One of those on the Republican legal team was the attorney John Roberts, the current U.S. chief justice. He was said to have gone to Florida for seven to ten days to assist the Republicans and to give advice to Jeb Bush on options for certifying the vote. When the Supreme Court intervened, Roberts helped George Bush’s attorneys prepare their arguments for the case. In 2005 after chief justice William Rehnquist died, Bush chose Roberts to replace him.

An article in the Miami Herald at the time noted that when “asked at his confirmation hearing about his views on Bush v. Gore, Roberts declined to comment, remarking, ‘Well, that’s an area where I’ve not been—I’ve not felt free to comment whether or not I agree…’”

Also among the future Supreme Court justices working on Gore v. Bush 2000 were Brett Kavanaugh, serving as a member of the GOP legal team, and Amy Coney Barrett, the third Justice appointed by Trump. At age twenty-eight, three years out of law school in 2000, she went to Florida to help on the Bush side. They and Roberts may have had legal talent but one would think their appointment to the bench, and subsequently to the Supreme Court, came because they had proven themselves loyal to the Republican party.

As weeks passed, no one was satisfied with the progress in Florida but things were slowly heading toward a resolution. On December 8, a month and a day after the vote, the Florida Supreme Court ordered a statewide hand-check of all so-called “undervote” and “overvote” ballots, looking for ones where the choice for president, if it existed, had not been included in the vote tabulation.

When the recount began, there were about one hundred seventy thousand such ballots to be examined with Bush ahead by a few hundred votes. Shortly after work started, the U.S. Supreme Court ordered it stopped and, in a five-to-four decision a few days later, gave Florida to Bush. That made a total of two hundred seventy-one electoral votes for him, one more than was needed, the closest presidential election ever.

Justice John Paul Stevens dissented from the ruling with a cry from the heart. “Although we may never know with complete certainty the identity of the winner of this year’s Presidential election, the identity of the loser is perfectly clear,” he wrote. “It is the Nation’s confidence in the judge as an impartial guardian of the rule of law.”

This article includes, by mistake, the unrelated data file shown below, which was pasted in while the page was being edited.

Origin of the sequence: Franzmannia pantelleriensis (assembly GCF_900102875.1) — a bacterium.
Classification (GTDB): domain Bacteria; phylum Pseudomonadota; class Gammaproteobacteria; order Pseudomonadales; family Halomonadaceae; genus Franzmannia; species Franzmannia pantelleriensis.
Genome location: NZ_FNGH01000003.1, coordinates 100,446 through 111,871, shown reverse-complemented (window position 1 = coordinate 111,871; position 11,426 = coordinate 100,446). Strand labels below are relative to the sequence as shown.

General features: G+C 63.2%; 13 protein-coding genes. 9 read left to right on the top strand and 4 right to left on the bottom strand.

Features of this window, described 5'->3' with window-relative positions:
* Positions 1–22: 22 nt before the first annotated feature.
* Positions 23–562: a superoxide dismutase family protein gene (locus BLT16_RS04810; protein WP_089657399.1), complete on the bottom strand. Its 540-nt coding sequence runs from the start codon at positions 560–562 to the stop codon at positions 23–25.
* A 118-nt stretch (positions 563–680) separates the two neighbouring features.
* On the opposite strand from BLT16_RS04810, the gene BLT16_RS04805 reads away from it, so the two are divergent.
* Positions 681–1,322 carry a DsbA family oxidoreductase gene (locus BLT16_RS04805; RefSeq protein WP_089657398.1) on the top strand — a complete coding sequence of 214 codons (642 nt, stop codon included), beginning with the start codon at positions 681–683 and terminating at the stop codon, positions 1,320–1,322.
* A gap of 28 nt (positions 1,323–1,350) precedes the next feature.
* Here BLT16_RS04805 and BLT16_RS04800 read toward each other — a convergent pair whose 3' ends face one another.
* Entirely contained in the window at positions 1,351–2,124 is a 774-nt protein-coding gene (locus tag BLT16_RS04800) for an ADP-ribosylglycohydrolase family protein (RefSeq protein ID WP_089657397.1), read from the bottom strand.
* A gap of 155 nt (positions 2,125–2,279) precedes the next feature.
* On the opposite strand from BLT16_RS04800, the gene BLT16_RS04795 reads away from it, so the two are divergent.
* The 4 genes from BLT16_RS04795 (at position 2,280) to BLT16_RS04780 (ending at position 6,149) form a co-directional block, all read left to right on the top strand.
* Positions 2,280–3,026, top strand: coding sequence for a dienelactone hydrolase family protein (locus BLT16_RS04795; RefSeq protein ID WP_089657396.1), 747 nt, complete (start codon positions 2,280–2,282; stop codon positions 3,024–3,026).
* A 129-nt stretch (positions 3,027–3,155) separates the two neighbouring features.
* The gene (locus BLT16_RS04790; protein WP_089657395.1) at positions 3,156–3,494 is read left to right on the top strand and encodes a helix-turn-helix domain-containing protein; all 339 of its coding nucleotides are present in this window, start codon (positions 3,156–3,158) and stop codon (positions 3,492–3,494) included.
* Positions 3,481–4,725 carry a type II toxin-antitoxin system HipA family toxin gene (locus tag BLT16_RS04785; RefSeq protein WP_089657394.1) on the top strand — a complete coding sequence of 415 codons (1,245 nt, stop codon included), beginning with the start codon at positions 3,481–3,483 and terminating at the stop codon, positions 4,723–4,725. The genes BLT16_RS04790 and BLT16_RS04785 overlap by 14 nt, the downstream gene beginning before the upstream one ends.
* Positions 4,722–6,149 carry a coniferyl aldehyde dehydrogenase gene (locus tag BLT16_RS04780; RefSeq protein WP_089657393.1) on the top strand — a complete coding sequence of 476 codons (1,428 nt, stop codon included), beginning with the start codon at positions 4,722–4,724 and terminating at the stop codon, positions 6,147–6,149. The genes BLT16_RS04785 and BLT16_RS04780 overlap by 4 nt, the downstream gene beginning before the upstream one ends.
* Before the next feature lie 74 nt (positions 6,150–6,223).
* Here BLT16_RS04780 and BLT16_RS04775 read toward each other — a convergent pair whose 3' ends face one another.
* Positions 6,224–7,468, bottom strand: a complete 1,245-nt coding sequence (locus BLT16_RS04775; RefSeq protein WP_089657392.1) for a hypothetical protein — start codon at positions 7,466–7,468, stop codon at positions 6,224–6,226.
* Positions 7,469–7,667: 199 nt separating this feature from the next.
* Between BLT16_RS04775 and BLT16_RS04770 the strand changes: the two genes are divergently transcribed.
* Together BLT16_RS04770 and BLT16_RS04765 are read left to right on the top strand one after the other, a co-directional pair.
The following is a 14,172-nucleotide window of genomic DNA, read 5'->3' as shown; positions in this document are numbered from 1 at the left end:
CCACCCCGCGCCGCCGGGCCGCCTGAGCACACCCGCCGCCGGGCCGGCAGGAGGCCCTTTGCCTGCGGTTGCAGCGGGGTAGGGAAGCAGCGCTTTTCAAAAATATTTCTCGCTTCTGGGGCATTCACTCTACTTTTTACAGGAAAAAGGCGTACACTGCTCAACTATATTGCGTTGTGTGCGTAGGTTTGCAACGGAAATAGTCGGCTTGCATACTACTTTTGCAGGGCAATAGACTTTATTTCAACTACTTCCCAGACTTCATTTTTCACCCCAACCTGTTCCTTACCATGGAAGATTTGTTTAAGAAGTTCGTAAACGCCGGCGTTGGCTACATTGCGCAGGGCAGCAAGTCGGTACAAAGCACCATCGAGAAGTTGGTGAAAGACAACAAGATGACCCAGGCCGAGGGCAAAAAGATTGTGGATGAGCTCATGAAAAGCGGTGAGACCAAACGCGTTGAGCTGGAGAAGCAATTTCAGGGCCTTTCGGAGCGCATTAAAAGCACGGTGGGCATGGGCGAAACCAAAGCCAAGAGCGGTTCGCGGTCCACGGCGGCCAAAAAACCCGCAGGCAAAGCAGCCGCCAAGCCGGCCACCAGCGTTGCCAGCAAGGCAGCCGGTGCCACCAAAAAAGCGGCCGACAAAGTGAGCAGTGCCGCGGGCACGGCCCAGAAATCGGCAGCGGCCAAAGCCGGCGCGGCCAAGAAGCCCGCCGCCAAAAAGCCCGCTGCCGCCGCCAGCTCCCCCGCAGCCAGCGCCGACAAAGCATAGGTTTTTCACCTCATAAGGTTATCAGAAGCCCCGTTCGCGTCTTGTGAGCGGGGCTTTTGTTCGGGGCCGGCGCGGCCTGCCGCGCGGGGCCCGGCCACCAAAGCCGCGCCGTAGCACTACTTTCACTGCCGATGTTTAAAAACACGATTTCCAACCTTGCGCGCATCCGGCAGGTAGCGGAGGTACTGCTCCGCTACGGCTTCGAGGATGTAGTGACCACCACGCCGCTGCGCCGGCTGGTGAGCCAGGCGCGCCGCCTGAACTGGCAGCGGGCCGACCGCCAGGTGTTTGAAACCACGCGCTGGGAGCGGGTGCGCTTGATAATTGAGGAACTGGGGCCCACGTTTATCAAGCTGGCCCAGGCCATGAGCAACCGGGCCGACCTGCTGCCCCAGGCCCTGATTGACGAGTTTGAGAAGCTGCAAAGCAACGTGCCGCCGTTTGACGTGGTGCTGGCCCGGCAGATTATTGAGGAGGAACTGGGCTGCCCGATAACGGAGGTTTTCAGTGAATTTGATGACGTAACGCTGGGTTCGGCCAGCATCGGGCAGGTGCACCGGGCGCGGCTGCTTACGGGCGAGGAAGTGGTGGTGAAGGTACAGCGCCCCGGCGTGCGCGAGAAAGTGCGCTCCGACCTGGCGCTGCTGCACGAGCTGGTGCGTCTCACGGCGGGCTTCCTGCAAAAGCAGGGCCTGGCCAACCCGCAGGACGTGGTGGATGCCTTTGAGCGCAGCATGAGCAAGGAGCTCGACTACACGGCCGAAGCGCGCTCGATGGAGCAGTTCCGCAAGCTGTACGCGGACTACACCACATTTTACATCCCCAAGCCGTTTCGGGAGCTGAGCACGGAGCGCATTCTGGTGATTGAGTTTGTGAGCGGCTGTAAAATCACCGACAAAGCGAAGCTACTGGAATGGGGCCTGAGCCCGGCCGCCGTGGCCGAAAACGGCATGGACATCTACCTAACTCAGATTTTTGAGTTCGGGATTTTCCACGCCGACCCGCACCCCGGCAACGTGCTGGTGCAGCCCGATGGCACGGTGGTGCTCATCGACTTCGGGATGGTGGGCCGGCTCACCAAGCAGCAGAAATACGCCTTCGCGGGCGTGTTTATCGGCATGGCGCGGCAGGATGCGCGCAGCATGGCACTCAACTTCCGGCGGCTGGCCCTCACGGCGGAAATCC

Afterward several news organizations hired the National Opinion Research Center (NORC) at the University of Chicago to do the recount that the Court had blocked. In November 2001 NORC, a highly regarded group, said that Gore had been the winner in Florida. There were four ways the vote could be measured, the report said, and Gore won on all four, by margins of sixty to one hundred seventy votes out of the more than five million, eight hundred thousand votes cast. The report was issued two months after the 9/11 bombings; it came and went with little notice. This Wikipedia piece is one of the few I found that includes NORC’s findings.

Thus, the George W. Bush presidency was illegitimate from the start, and it went downhill from there. One result was to move the high court further and further to the right. As president, Bush named two justices: John Roberts and Samuel Alito. Since Bush’s presidency was illegitimate, their appointments were as well. Also tainted later on were the appointments by Donald Trump of Neil Gorsuch and Amy Barrett and, many would say, Brett Kavanaugh. So, as the Watergate break-in’s fiftieth anniversary approaches, four or five of the six justices appointed by Republican presidents had no real right to be on the court in the first place.

Next: The illegitimate presidency of George W. Bush.